Can text messages reduce infection rates?

Editorial Board

Editorial Board

October 30th, 2015

Editorial Board

‘Sending text messages to mobile phones can help increase immunisation rates and curb the spread of vaccine-preventable infections, according to research from Columbia University. ’

Dr Melissa Stockwell, Associate Professor of Paediatrics and Population Family Health at Columbia University, says text reminders can be more effective than traditional communication methods.

We sat down with Dr Stockwell to ask why text reminders work so well.

“Parents feel that it shows the healthcare providers is caring about them even when they are not right in front of them,” she says. “Our research has shown that in children, adolescents and pregnant women, sending text messages is more to encourage people to come in for vaccination.”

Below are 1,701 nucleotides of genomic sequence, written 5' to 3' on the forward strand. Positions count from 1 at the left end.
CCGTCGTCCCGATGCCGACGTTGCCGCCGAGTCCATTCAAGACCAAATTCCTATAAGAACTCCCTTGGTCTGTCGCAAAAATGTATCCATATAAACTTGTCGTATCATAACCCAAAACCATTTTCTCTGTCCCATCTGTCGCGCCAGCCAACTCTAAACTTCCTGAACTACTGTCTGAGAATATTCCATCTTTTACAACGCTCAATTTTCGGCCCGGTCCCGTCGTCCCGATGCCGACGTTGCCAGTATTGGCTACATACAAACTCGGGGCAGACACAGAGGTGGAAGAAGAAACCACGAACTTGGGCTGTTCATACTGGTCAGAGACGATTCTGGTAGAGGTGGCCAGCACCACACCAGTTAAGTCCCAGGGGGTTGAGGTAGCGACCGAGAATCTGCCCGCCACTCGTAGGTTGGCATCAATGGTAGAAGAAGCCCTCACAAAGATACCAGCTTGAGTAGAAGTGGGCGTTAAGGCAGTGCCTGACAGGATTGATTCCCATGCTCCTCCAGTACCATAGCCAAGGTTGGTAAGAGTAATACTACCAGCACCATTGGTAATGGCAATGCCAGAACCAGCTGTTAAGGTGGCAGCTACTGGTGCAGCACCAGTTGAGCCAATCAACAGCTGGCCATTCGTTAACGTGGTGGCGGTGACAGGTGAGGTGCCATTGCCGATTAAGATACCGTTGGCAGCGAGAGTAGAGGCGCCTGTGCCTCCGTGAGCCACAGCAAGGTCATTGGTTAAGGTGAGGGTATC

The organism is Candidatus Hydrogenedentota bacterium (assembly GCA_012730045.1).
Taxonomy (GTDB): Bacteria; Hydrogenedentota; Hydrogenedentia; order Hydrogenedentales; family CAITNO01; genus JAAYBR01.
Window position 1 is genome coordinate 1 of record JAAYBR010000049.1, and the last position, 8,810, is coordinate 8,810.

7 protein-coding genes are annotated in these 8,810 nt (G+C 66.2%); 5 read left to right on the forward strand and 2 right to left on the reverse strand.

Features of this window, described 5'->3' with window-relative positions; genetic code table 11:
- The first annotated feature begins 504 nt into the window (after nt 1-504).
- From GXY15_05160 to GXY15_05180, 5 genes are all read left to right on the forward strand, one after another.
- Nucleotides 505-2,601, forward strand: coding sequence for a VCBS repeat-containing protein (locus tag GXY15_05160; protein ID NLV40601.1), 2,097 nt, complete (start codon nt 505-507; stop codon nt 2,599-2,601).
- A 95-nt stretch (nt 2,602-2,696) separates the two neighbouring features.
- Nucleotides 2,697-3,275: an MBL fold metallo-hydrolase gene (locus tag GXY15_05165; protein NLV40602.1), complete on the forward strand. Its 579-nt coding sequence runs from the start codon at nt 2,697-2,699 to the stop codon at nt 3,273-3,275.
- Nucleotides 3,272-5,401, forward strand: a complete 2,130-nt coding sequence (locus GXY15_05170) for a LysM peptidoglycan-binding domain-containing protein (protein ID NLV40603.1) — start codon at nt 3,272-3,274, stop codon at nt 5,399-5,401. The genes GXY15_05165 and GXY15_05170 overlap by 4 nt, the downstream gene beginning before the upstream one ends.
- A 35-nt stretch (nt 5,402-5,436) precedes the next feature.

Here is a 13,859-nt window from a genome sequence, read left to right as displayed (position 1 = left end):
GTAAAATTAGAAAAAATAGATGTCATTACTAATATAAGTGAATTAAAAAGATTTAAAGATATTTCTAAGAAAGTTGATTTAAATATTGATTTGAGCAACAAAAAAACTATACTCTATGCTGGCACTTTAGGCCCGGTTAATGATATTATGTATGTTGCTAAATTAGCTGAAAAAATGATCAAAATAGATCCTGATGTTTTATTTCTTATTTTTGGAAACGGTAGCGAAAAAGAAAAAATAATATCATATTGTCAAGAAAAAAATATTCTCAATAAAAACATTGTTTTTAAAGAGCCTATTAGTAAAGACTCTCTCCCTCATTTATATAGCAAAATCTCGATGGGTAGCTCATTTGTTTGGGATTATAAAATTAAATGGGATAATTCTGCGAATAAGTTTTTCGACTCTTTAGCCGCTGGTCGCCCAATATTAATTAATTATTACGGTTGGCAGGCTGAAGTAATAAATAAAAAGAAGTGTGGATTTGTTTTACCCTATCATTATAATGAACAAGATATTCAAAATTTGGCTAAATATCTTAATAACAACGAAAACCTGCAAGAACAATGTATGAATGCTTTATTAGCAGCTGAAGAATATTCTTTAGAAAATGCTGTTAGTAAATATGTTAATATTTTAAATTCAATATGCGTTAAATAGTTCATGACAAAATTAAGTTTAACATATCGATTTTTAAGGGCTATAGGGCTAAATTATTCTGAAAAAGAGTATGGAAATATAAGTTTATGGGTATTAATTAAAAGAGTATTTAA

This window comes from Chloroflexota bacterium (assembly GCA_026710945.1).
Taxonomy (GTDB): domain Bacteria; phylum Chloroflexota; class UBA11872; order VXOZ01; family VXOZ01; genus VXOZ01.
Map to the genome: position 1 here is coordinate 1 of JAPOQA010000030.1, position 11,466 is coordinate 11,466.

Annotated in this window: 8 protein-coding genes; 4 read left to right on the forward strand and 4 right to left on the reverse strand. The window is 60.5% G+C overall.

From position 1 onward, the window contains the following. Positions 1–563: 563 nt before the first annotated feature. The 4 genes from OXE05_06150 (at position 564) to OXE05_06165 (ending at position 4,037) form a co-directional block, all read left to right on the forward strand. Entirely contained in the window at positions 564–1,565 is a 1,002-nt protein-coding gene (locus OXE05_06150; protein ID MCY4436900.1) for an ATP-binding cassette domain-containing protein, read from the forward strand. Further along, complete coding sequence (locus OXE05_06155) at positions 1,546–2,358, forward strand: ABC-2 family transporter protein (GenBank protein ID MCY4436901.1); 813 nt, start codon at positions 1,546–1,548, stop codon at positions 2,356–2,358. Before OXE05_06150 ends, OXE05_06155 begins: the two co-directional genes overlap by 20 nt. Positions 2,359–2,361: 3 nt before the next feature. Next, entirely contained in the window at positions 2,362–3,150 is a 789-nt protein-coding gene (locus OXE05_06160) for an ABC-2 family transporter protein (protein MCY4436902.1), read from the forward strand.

She says traditional forms of reminder – like phone and postcard – often doesn’t work in low-income, adolescent and rural populations.

Sending short and effective text messages is not always easy. Text messages are usually no more than 160 characters long, yet it is essential that texts from doctors’ practices get the tone right; that speak a language that is well understood without being too informal.

“The character limit actually ends up being helpful because you’re forced to be brief and you end up using language that is very accessible to patients and their families,” says Dr Stockwell who is also Medical Director of the New York-Presbyterian Hospital Immunization Registry (EzVac) and Co-Director of the Columbia University Primary Care Clinician Research Fellowship in Community Health.

As evidence continues to build behind the value of sending text reminders, she expects more healthcare professionals to embrace the technology. “I’ve likened it to modern-day house call. It’s a way you can visit their family in their home and give information,” she told Vaccines Today.